To the Editor:
It’s certainly been a bad year for old Hyde Park buildings. First, the University of Chicago’s Ingleside Hall went down and now MAC is planning to bulldoze three luxury 1892 rowhouses from the Columbian Exposition era now standing on the 5100 block of Harper. All fine buildings, one sacrificed to a big new lawn and the others to put up a parking lot. It all sounds kind of post-war ‘50’s, doesn’t it?
Hard to know which is more ridiculous — the wanton smashing of the buildings or the self-serving rhetoric employed to rationalize the demolitions. The “rat infested” epithet on MAC spokesman’s part was a nice touch, bringing back fond memories of the previous U. of C. wave of “progress” known as Urban Renewal. Back then “rats” were code for any building that was in the South East Chicago Commission’s way and for the kinds of people that supposedly went right along with the rats. Those nasty rats just make one shiver, don’t they?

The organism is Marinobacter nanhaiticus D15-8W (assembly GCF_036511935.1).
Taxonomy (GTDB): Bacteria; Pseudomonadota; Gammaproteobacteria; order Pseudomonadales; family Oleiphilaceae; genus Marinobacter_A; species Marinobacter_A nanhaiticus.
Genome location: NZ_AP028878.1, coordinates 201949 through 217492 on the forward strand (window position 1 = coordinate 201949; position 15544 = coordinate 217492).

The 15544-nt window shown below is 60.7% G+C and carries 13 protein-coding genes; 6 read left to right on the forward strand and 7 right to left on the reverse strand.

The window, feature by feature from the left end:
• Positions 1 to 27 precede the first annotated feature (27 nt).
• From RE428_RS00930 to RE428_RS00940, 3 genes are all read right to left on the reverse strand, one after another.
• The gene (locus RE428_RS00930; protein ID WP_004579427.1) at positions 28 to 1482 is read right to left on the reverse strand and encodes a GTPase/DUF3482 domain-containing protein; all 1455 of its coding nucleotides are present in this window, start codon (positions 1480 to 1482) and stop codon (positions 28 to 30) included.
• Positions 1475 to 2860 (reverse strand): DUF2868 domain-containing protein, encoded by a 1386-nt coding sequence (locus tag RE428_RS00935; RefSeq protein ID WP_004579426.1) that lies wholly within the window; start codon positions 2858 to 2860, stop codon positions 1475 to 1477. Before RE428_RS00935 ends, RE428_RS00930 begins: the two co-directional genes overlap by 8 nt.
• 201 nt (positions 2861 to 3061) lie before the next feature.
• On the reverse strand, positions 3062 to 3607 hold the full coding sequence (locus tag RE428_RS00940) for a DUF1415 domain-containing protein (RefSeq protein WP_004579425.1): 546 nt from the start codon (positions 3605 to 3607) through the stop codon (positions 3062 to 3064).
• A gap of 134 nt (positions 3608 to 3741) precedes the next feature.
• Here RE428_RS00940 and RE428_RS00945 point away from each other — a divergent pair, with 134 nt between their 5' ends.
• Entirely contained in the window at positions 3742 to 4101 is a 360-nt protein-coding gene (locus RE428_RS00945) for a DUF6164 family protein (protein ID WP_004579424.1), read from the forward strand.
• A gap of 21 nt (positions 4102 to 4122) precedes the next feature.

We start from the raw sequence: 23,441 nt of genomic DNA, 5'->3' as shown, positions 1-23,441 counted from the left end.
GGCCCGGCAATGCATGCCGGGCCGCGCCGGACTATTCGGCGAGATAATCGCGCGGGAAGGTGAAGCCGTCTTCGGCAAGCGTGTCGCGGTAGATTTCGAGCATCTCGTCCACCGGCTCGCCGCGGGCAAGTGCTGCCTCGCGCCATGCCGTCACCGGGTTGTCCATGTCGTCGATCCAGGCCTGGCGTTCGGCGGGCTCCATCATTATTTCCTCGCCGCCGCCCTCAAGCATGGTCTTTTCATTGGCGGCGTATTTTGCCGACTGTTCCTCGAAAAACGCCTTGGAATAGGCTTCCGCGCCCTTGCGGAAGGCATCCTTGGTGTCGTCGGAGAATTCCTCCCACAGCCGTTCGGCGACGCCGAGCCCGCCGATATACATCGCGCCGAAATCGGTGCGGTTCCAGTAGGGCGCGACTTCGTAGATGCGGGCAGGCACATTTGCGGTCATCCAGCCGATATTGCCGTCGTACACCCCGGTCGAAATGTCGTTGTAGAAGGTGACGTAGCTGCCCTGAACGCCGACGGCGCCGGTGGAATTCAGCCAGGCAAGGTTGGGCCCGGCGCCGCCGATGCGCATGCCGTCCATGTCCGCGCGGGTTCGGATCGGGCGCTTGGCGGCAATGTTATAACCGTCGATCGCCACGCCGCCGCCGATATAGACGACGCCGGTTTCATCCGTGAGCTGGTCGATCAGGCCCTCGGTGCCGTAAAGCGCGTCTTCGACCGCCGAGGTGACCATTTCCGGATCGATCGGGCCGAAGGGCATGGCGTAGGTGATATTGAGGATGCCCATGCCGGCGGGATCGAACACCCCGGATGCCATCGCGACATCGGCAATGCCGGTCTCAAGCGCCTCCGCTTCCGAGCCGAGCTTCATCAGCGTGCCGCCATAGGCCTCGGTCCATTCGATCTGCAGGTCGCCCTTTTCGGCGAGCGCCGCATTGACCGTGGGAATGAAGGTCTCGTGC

It’s quite fascinating how our existing, functional community gets portrayed as an obsolete, menacing shantytown. And apparently we’re desperate for rescue. “This Is What Hyde Park Has Been Waiting For” and “A Better Vision for Hyde Park.” What could be more timely and welcome than physical expansion by the university and commercial exploitation by outside corporations. This soft version of colonialism is ideal for helping us backward Hyde Parkers learn the new and enlightened ways to live. We can happily leave our native, indigenous customs and practices behind in the good old dustbin of history. Who wouldn’t want to be part of this glorious revolution? Well, the big boys are getting their narrow, short-sighted, small-minded way once again. It seems almost inevitable now that the university, with help from its friends, will re-make the neighborhood in its own image every 50 years or so. One can only hope when they get done this time, when the dust settles and we are fully Zimmerized and MACified, there will be at least a few scraps of our unique, wonderful, humane community left dangling from the edges of their over-capitalized, over-grown campus and their photogenic new shopping districts.